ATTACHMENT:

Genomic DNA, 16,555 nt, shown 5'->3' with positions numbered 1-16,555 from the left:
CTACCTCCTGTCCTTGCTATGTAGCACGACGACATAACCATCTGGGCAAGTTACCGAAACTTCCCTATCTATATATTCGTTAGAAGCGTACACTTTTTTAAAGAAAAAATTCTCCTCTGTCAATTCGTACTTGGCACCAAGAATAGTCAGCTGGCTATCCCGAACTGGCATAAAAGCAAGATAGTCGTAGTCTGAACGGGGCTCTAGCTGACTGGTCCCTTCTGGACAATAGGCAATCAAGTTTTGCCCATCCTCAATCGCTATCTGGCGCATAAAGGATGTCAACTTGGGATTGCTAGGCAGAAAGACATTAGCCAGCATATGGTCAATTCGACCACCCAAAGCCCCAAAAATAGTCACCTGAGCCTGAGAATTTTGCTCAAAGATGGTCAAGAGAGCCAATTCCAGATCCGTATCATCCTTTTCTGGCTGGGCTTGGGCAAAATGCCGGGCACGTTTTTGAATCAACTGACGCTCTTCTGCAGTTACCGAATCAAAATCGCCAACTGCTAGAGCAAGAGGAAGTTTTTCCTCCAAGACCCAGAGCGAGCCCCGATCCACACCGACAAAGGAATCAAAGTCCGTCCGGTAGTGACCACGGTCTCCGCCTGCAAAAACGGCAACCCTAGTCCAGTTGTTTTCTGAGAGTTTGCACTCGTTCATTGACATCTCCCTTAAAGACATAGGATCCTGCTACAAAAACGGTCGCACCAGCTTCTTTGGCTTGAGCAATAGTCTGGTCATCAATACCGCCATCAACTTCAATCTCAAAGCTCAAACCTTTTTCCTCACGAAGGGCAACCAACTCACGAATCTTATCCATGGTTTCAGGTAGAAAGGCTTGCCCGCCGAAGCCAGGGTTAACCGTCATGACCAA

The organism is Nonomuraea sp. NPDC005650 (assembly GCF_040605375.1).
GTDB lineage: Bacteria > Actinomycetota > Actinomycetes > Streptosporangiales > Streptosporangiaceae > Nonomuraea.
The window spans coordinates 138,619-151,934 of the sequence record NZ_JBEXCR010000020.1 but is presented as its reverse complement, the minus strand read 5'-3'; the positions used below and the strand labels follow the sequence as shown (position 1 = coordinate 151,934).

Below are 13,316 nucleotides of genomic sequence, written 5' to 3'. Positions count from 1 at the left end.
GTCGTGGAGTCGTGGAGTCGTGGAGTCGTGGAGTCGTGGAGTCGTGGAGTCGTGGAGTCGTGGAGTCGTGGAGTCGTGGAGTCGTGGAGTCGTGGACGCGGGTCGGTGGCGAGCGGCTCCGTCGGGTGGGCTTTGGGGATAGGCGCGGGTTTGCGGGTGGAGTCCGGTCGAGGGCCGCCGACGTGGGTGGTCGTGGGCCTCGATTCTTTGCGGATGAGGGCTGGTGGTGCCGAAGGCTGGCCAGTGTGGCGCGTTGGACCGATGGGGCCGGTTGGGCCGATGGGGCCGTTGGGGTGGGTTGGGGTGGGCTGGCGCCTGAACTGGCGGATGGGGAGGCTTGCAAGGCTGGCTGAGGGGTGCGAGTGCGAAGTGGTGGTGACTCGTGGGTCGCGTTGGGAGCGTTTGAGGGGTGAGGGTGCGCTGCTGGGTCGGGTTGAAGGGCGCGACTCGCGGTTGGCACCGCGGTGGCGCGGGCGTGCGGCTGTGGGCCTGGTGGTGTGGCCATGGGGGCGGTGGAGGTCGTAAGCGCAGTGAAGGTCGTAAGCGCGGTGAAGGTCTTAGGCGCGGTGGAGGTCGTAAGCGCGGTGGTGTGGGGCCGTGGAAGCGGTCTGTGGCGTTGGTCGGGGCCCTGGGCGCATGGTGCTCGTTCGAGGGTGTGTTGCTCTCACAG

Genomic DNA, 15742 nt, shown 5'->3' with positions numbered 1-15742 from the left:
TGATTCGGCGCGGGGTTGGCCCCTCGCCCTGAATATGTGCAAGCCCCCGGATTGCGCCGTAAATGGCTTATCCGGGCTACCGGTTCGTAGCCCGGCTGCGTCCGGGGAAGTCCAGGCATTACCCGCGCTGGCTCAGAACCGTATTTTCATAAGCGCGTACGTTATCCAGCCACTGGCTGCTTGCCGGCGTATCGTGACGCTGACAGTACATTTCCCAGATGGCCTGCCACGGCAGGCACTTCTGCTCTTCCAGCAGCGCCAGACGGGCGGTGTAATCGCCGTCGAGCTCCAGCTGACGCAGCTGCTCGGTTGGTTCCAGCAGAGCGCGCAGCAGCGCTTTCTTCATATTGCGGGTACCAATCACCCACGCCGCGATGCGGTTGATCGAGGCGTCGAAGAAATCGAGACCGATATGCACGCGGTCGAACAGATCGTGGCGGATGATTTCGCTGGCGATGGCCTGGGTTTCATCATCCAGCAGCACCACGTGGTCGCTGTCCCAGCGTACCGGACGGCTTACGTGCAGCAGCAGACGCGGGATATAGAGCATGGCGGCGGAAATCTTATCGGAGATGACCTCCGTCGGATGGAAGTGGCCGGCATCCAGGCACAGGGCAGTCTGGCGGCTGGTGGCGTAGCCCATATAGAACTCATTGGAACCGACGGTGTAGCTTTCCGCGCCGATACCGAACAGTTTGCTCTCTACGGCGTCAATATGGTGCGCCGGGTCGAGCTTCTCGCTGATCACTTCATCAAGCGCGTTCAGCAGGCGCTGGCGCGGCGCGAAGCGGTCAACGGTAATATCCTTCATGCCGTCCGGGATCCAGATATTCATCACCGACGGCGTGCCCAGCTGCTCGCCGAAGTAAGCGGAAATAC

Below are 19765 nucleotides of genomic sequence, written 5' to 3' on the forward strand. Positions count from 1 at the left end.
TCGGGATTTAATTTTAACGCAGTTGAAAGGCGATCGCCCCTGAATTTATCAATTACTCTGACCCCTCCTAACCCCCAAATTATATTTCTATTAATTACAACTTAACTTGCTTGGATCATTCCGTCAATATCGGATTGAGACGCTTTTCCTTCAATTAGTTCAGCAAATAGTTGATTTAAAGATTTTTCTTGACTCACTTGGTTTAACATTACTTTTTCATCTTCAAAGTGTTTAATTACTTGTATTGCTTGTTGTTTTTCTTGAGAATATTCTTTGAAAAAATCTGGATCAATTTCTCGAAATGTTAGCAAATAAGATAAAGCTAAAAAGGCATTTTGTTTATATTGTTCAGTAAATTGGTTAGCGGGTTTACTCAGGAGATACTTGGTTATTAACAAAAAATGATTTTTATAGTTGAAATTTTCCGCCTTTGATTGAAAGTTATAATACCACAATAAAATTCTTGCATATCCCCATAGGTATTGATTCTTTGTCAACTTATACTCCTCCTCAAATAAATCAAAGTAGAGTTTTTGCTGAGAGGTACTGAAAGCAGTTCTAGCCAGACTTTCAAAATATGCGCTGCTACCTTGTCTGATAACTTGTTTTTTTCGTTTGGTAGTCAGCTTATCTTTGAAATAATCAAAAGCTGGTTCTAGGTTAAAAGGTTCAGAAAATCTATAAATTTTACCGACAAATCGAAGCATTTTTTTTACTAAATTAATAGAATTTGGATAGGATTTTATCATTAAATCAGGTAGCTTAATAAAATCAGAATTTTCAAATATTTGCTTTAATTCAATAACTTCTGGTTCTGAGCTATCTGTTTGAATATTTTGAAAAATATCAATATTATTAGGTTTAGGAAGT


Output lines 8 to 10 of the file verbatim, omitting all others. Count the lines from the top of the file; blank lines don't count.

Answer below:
Genomic DNA, 15742 nt, shown 5'->3' with positions numbered 1-15742 from the left:
TGATTCGGCGCGGGGTTGGCCCCTCGCCCTGAATATGTGCAAGCCCCCGGATTGCGCCGTAAATGGCTTATCCGGGCTACCGGTTCGTAGCCCGGCTGCGTCCGGGGAAGTCCAGGCATTACCCGCGCTGGCTCAGAACCGTATTTTCATAAGCGCGTACGTTATCCAGCCACTGGCTGCTTGCCGGCGTATCGTGACGCTGACAGTACATTTCCCAGATGGCCTGCCACGGCAGGCACTTCTGCTCTTCCAGCAGCGCCAGACGGGCGGTGTAATCGCCGTCGAGCTCCAGCTGACGCAGCTGCTCGGTTGGTTCCAGCAGAGCGCGCAGCAGCGCTTTCTTCATATTGCGGGTACCAATCACCCACGCCGCGATGCGGTTGATCGAGGCGTCGAAGAAATCGAGACCGATATGCACGCGGTCGAACAGATCGTGGCGGATGATTTCGCTGGCGATGGCCTGGGTTTCATCATCCAGCAGCACCACGTGGTCGCTGTCCCAGCGTACCGGACGGCTTACGTGCAGCAGCAGACGCGGGATATAGAGCATGGCGGCGGAAATCTTATCGGAGATGACCTCCGTCGGATGGAAGTGGCCGGCATCCAGGCACAGGGCAGTCTGGCGGCTGGTGGCGTAGCCCATATAGAACTCATTGGAACCGACGGTGTAGCTTTCCGCGCCGATACCGAACAGTTTGCTCTCTACGGCGTCAATATGGTGCGCCGGGTCGAGCTTCTCGCTGATCACTTCATCAAGCGCGTTCAGCAGGCGCTGGCGCGGCGCGAAGCGGTCAACGGTAATATCCTTCATGCCGTCCGGGATCCAGATATTCATCACCGACGGCGTGCCCAGCTGCTCGCCGAAGTAAGCGGAAATAC

Below are 19765 nucleotides of genomic sequence, written 5' to 3' on the forward strand. Positions count from 1 at the left end.